Weight Training For Middle Distance Runners

A number of people have asked about weights, and how to fit this into their workouts. Here are my recommendations for middle distance runners.

QUESTION #1: Should I do weights?

Yes, especially if you are an 800m runner. But only lift if you have been shown the proper form for each exercise. If you have never done weights, please talk to me before starting a program.

QUESTION #2: Should I do the whole body?

Yes, especially the trunk area. I do everything (legs, arms, chest, abdominals, lower back, adductors, abductors) all in one session.

QUESTION #3: How often?

Twice a week. Once a week is counterproductive because you end up sore every week. As for three times (which is what I was trained to do), the latest research shows that there is not much difference between two and three times per week. Surprisingly, the additional weight session gives only minimal benefit.

QUESTION #4: When should I lift?

This is the key question. NEVER lift the day before a race. You might as well shoot yourself in the foot.

And NEVER do leg weights before track practice. You're guaranteed to strain a hamstring.

Ideally, leg weights should be done immediately after intervals, i.e. Tuesdays and Thursdays nights after practice. Yes, it makes for a long day, but it keeps with the philosophy of hard day, easy day, hard day, easy day, easy day. Moreover, lifting leg weights after intervals has additional benefits: (i) your legs are warm so you're less likely to hurt yourself, (ii) you're prevented from lifting too much because your muscles are already tired and (iii) you're more efficient - you don't dillydally because the gym is closing.

Remember that, for middle distance runners, weights are meant to complement your running, not be a workout unto themselves.

QUESTION #5: Should I eat anything before lifting?

If you lift right after track practice, you should eat a power bar/soy bar or drink a protein shake.

QUESTION #6: What if I can't fit my whole weight routine in after practice?

Try lifting only leg weights on Tuesday & Thursday nights. And then do your upper body routine on the other days.

QUESTION #7: What if it's impossible for me to lift after practice?

If you can't do leg weights on Tuesday & Thursday nights, I recommend the following for leg weights:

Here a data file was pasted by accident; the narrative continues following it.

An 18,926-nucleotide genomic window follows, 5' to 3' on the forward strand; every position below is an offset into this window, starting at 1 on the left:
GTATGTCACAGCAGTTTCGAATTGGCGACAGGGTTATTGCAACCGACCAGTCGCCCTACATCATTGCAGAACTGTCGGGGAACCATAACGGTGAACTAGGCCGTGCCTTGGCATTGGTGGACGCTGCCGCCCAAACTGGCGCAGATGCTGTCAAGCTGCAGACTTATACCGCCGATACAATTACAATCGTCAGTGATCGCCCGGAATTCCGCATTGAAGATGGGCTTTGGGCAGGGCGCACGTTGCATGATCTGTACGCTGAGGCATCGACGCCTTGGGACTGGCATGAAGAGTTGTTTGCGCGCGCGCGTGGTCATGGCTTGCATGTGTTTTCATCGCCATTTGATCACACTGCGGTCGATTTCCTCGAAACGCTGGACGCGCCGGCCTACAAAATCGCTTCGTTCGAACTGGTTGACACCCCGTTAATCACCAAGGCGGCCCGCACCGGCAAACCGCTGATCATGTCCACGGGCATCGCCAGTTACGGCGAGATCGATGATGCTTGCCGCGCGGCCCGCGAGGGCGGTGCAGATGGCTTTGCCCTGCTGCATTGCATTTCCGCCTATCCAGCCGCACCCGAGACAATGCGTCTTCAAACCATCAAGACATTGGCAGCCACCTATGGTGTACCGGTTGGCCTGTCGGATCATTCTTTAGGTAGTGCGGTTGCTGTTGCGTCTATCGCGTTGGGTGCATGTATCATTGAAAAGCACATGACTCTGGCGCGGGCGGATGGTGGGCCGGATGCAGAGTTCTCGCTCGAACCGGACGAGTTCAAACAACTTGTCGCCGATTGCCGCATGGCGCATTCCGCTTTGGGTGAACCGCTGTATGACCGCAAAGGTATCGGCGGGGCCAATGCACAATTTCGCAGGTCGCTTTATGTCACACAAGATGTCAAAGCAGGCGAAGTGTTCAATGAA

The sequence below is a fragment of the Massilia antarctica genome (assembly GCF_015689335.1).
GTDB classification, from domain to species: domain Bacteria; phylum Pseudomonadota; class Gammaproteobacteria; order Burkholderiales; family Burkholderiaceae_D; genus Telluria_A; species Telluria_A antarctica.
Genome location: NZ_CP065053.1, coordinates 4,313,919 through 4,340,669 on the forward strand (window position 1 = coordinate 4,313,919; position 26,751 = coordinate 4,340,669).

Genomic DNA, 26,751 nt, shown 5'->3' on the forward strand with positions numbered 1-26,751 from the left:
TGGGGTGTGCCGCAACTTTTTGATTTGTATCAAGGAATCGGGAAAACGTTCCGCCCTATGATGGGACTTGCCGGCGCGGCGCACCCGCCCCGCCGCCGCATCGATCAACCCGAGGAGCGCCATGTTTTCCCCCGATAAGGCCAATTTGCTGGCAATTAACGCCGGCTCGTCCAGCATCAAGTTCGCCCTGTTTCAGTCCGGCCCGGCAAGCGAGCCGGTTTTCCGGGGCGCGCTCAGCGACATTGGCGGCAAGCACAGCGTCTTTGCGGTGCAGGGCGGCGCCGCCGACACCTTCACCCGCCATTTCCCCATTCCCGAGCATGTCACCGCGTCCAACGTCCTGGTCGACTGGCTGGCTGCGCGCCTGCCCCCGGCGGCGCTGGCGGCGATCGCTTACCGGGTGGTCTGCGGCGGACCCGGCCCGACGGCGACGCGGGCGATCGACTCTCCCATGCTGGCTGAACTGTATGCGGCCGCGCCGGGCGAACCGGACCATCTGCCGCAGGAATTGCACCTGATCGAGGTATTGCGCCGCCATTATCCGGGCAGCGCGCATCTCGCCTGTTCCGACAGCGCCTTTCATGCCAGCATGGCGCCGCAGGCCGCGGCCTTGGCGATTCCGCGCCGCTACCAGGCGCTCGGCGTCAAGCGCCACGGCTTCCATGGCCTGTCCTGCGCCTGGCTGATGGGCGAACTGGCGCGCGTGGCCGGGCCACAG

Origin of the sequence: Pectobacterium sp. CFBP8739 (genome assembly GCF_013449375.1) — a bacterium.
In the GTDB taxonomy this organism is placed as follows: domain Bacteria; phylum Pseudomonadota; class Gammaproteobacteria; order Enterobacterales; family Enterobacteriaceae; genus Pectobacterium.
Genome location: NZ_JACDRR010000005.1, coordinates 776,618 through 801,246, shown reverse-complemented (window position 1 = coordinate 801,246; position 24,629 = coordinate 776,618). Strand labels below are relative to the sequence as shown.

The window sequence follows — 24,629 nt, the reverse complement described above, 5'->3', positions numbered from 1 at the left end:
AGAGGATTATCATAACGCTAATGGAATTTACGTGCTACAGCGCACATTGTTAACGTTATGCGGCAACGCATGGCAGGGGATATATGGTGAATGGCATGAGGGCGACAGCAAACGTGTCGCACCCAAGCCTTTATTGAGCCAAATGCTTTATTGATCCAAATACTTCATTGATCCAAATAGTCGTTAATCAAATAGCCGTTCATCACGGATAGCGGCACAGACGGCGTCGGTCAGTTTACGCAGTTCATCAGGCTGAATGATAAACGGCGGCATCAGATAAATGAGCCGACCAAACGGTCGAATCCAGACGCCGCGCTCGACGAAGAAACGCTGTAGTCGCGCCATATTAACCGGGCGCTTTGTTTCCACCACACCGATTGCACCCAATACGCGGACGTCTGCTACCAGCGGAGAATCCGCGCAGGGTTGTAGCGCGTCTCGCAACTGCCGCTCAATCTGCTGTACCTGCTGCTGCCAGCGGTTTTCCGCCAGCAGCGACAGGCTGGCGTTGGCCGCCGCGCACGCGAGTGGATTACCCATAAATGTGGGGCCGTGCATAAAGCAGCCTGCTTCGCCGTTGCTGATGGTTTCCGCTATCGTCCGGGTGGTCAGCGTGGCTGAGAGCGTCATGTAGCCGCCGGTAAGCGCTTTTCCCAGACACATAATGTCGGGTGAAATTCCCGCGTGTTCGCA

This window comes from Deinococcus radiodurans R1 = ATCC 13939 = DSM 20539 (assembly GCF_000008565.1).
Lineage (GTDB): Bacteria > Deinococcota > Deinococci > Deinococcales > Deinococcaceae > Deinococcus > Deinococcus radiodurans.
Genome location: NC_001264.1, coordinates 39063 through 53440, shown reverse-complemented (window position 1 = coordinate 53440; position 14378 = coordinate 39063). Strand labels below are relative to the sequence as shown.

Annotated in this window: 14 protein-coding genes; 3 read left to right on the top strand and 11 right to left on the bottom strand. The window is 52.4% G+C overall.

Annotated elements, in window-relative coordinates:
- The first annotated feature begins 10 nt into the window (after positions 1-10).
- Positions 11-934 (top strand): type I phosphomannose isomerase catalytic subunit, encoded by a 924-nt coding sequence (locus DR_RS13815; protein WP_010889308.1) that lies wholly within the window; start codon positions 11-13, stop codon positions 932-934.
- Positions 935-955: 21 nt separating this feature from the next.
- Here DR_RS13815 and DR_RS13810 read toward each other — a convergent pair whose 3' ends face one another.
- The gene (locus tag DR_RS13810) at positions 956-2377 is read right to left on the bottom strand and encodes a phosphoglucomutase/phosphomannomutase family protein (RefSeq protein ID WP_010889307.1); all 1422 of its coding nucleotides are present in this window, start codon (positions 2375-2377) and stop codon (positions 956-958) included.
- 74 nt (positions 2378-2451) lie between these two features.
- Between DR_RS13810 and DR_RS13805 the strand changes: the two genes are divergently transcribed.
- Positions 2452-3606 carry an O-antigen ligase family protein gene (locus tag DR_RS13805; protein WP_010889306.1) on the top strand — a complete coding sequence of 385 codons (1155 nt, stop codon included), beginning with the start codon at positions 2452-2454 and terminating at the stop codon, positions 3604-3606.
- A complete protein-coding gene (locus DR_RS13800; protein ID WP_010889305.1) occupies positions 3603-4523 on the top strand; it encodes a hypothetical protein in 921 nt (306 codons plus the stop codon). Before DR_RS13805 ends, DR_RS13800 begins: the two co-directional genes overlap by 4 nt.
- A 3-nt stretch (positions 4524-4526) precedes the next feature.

Tuesday & Thursday
Tuesday & Saturday or Sunday
Thursday & Sunday or Saturday

Sunday & Friday
Sunday & Wednesday
Saturday & Wednesday

Any Monday (because it's your day off)

AVOID lifting on Mondays (or whatever your day off). Your body needs one day of complete rest. Many people lift on Mondays & Wednesdays, which results in four days of hard workouts. By Thursday night practice you'll be exhausted.

QUESTION #8: How many sets of weights should I do?

At least two sets, preferably three.

QUESTION #9: How many reps?

Like running, you need to taper your weights as you get closer to Nationals or Fifth Avenue Mile (or whatever race you are trying to peak for)

For example:

April 4 - June 13 — 3 x 10
June 15 - July 4 — 3 x 8
July 6 - July 25 — 3 x 6
July 27 - Aug 3/10 — 3 x 5 for 30+ (3 x 3 for open athletes)

QUESTION #10: When should I increase the weight?

If you find that you can do 3 x 12, then you need to increase the weight so that you can do 3 x 10. For example, if on leg press, you can easily lift 40 pounds for 12 repetitions for 3 sets (3 x 12), you should increase to 45 pounds and work your way up to 3 x 10.

Furthermore, every time you go down in reps, you should always go up in weights. For instance, on the bench press you can lift 50 pounds for 10 repetitions for 3 sets (3 x 10). When you reduce the number of reps to 8 (3 x 8), you would increase the amount of weight to 55 pounds. At 3 x 6, you would be at 60 pounds.

NOTE: Be careful when increasing the weight. Try to increase in small increments. (Do not to make big jumps. For example, if you curl 5 pounds on each arm. Move up to 6 or 7 or 8 pounds, not 10 pounds.)

QUESTION #11: What machines should I use?

Unfortunately, I can't answer that in an email. Please ask me at practice.

QUESTION #12: What if I can't afford a gym?

NY City Parks & Recreation has weight facilities throughout the city for $75 per year. Only $75 per year and that entitles you to go to any of their facilities. Many of these also have pools. The list of facilities is in the special government pages of the phone book under "NY City Offices - NY City Parks & Recreation" and on the Parks Department's website. The J. Hood Wright Center, (174th & Fort Washington, 5 blocks from the Armory), is open until 10 pm Monday through Thursday. The weight room at Fitness Center 59 (West 59th Street between 10th and 11th Avenues) is open until 10 pm Monday through Friday.

QUESTION #13: What if I don't have access to a gym?

No problem. You can do many exercises at home: push-ups, walking lunges, sit-ups, crunches, back exercises. Also, you can purchase small weights from stores like Paragon Sports for a minimal cost.

These are simply suggestions, but I hope these help.

Coach Devon Martin

  Walrus Internet